What’s Happening on Main Streets

Excitement ensues as autumn arrives and daylight diminishes. The Mission Hill business district continues to evolve as stores rehab and impressive developments arise. As I age, I delight in witnessing the effect a good economy produces on people’s sensibilities across our city on a daily basis. To quote a hero of my youth, the great Yankee’s catcher Yogi Berra, “The future ain’t what it used to be.”

The neighborhood is excited with the goings on. Karen Gately, executive director of the Roxbury Tenants of Harvard (RTH), expertly hosted a festive “Topping Off” celebration with Mayor Marty Walsh on Sept. 24 to mark the completion of the ironwork construction phase on RTH’s residential housing building at 80 Fenwood Road called the “Mosaic on the Riverway.”

New residents can be seen moving about inside the new Mission Hill Neighborhood Housing Services’ senior building on Gurney Street in Roxbury Crossing. The daily beehive of activity of Jason Savage’s design at the old Clutch Works site across from the Tobin Community Center over the passing months has been fun to observe. Lots of well-paid construction jobs have been generated for working families from these Mission Hill efforts. However, Yogi once offered this cautionary insight, “A nickle ain’t worth a dime anymore.”

Small business owners have been just as ambitious. Next door to our Orange Line station, that trusty old neighborhood breakfast spot, the Butterfly Café, like a caterpillar, is transforming itself into the Butterfly Falafel. It’s owner and unofficial mayor of Roxbury Crossing, Mash Abdirahman, wants to draw a larger luncheon business. I think most folks tend to go there just to get a dose of Mash’s upbeat enthusiasm and sunny disposition.

Across the street, the Beta Burger is set to open with Adrian Wong’s enthusiastic staff prepping in a spotless setting with shiny new equipment from floor to ceiling. Up the street and across from the Basilica, the Kush Groove boutique is doing a brisk business catering to young hip fashion scene. The energetic young owners have transformed that tired old shop into a retail space that would easily fit right in anywhere on Boylston or Newbury streets.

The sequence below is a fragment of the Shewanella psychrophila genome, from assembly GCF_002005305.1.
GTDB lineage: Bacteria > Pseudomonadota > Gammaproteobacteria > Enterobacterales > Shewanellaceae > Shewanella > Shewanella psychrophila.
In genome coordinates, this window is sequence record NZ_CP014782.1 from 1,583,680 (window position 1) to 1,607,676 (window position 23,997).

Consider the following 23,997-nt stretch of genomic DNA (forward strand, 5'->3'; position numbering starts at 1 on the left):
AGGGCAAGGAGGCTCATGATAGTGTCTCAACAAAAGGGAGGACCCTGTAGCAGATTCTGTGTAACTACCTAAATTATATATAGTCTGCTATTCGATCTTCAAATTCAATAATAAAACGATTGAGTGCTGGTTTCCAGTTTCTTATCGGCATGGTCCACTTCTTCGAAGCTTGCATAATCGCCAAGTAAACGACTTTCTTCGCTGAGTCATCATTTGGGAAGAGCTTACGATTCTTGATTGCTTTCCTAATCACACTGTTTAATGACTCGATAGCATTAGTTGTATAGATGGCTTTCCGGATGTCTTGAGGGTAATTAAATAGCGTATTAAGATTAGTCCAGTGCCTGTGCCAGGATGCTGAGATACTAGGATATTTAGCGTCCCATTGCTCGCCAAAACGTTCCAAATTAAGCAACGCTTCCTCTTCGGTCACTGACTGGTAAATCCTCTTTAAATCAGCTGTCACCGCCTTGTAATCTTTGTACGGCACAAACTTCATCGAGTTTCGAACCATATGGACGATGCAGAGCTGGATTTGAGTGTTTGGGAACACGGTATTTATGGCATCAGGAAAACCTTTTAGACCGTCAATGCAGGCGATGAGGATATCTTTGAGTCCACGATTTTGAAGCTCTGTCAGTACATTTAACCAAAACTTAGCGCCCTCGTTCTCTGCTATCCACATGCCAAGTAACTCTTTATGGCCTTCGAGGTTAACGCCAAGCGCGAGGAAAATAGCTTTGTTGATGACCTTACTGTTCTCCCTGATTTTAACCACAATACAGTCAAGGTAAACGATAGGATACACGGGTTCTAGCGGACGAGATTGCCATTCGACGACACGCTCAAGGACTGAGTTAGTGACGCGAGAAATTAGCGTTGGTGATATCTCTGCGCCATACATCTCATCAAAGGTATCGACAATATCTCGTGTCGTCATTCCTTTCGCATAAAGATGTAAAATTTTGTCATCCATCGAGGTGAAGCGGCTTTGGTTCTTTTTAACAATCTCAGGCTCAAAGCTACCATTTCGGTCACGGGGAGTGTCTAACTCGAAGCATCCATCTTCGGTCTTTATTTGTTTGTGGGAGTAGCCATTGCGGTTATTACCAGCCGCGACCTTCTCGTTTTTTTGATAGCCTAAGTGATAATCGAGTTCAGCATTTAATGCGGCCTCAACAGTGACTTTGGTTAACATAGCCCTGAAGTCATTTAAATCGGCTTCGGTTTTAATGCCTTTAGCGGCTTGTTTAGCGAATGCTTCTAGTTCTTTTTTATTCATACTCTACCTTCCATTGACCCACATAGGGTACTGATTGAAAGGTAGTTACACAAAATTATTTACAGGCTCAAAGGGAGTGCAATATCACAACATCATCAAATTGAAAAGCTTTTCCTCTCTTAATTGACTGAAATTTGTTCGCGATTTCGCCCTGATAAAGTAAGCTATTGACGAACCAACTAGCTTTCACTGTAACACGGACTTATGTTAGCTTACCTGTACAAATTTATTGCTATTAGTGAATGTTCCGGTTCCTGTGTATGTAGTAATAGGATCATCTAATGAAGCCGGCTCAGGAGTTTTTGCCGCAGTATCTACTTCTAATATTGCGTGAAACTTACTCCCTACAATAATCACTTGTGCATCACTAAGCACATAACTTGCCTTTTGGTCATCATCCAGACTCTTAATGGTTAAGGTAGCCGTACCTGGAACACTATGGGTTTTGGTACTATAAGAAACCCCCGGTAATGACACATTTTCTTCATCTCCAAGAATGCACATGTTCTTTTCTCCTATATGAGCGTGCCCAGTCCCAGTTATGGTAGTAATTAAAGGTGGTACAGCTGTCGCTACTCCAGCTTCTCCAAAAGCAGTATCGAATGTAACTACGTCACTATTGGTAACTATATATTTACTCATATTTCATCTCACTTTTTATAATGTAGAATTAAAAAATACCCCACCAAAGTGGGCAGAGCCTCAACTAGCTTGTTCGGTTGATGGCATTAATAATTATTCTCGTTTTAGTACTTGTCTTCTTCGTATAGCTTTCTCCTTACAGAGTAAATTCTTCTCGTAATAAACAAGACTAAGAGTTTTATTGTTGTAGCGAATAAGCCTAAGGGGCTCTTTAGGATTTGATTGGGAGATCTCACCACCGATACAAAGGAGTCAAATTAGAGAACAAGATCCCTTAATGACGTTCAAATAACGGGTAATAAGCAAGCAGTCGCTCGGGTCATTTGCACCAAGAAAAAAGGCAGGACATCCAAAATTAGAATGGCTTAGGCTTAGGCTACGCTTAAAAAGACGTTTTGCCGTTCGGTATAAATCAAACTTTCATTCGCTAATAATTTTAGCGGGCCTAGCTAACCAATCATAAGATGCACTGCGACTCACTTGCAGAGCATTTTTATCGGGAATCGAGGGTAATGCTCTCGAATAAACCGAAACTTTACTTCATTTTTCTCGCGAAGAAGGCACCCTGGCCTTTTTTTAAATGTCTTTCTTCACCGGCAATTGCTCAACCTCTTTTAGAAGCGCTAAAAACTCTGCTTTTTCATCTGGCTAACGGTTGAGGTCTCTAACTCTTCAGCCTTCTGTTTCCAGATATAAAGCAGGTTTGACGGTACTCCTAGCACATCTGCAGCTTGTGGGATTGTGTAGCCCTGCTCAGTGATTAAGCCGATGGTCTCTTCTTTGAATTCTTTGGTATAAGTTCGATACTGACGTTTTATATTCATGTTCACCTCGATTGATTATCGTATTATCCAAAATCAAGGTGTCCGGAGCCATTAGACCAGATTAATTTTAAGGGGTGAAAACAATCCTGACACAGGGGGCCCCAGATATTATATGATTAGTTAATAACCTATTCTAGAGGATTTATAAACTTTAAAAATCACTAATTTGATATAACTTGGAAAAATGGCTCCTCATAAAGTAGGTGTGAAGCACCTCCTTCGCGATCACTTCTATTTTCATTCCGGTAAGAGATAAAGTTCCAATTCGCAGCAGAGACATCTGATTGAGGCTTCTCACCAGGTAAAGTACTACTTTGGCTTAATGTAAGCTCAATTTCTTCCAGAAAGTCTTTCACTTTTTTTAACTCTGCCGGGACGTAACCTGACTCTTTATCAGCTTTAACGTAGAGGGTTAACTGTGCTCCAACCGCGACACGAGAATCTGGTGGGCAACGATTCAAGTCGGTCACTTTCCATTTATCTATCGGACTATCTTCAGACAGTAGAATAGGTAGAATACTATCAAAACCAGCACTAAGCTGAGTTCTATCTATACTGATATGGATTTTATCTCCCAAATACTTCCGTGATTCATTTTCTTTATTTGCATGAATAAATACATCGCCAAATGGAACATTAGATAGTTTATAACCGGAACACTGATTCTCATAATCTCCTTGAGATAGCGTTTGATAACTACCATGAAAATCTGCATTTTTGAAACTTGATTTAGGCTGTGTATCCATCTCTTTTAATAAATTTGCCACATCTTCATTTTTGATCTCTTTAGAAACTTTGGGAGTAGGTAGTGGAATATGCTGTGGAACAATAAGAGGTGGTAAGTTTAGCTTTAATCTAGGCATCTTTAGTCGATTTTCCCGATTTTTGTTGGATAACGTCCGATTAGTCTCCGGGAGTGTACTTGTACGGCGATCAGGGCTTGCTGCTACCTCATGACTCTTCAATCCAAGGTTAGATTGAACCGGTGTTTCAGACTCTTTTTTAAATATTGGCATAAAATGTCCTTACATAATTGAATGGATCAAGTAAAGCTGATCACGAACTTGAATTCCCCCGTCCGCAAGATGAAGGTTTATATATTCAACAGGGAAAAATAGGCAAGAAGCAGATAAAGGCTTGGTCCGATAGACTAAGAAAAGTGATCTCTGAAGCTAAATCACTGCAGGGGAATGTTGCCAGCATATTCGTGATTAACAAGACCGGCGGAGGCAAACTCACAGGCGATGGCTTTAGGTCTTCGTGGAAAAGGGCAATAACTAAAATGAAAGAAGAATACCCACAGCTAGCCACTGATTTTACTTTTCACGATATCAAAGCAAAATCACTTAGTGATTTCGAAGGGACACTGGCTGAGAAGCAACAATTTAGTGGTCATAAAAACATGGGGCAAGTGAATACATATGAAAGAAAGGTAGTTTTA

As you proceed farther up Tremont Street, The Puddingstone (formerly the Crossing Pub) underwent a stylish facelift that will surprise the old regulars under the new ownership of Harry Walsh and John Casey. Let’s hope these shops experience what Yogi said, “Nobody goes there anymore, it’s too crowded!”

The appearance of Tremont Street from Roxbury Crossing to Brigham Circle will change later this month as Boston Public Works replaces the tired, old, 1970s-style square streetlight fixtures called shoeboxes with brand new, vintage-styled black poles with acorn shaped globes (a classic Boston street design). Those new lights will shed much greater incandescence in the evening for the safety of the entire thoroughfare.

I remember when candidate Mayor Marty Walsh, speaking at an event at the Penguin, said, “If that is what the community would like to see, I’ll work to make it happen.” DPW Commissioner Michael Dennehy is to be commended for ensuring that the mayor’s word stayed good with Mission Hill. (The hizzoner’s veracity was never in doubt.)

A special note of thanks goes out to the Mission Hill Main Streets Design Committee chaired by Nick Guertin for gathering hundreds of support letters and for their cooperative work with other groups, like the Community Alliance and Crime Watch. As always, our reliable elected officials, such as state Rep. Jeffrey Sanchez and City Councilor Josh Zakim, were beside us all the way. The streetscape this coming holiday season will look so much nicer. “When you come to a fork in the road, take it,” advised Yogi.

The weather for the annual “Friends of the Poor” walk on Sept. 26 was perfect, as hundreds of volunteers sauntered to raise funds for the St. Vincent DePaul Mission Church conference. Young and old, with a sprinkling of dog walkers and baby strollers, appreciated the sunshine and crisp fall air as the ramble proceeded to Forest Hills and back.

Perhaps it was the news coverage of the week’s Papal visit, along with Francis’ message to help those ‘least among us’ that inspired the attendance increase. Thank you to Father Philip Dabney and St. Vinnie’s President Rose Brayboy for naming me as honorary walk chairperson this year. However, people like Vicky and Paul, Tommy and Amy, Emma, Betty, Patty, Mike, Adam, Bob, Julie, Maria, Karan, Elizabeth, Michel, John and countless others deserve all the credit for the growth and success of this noble neighborhood endeavor. Yogi captured events like this nicely when he said, “It ain’t the heat, it’s the humility.”

Lawrence Peter Berra passed away on Sept. 22 and believed that “You should always go to other people’s funerals, otherwise, they won’t come to yours,” and finally, “Take it with a grin of salt.” Yogi, requiescat in pace.



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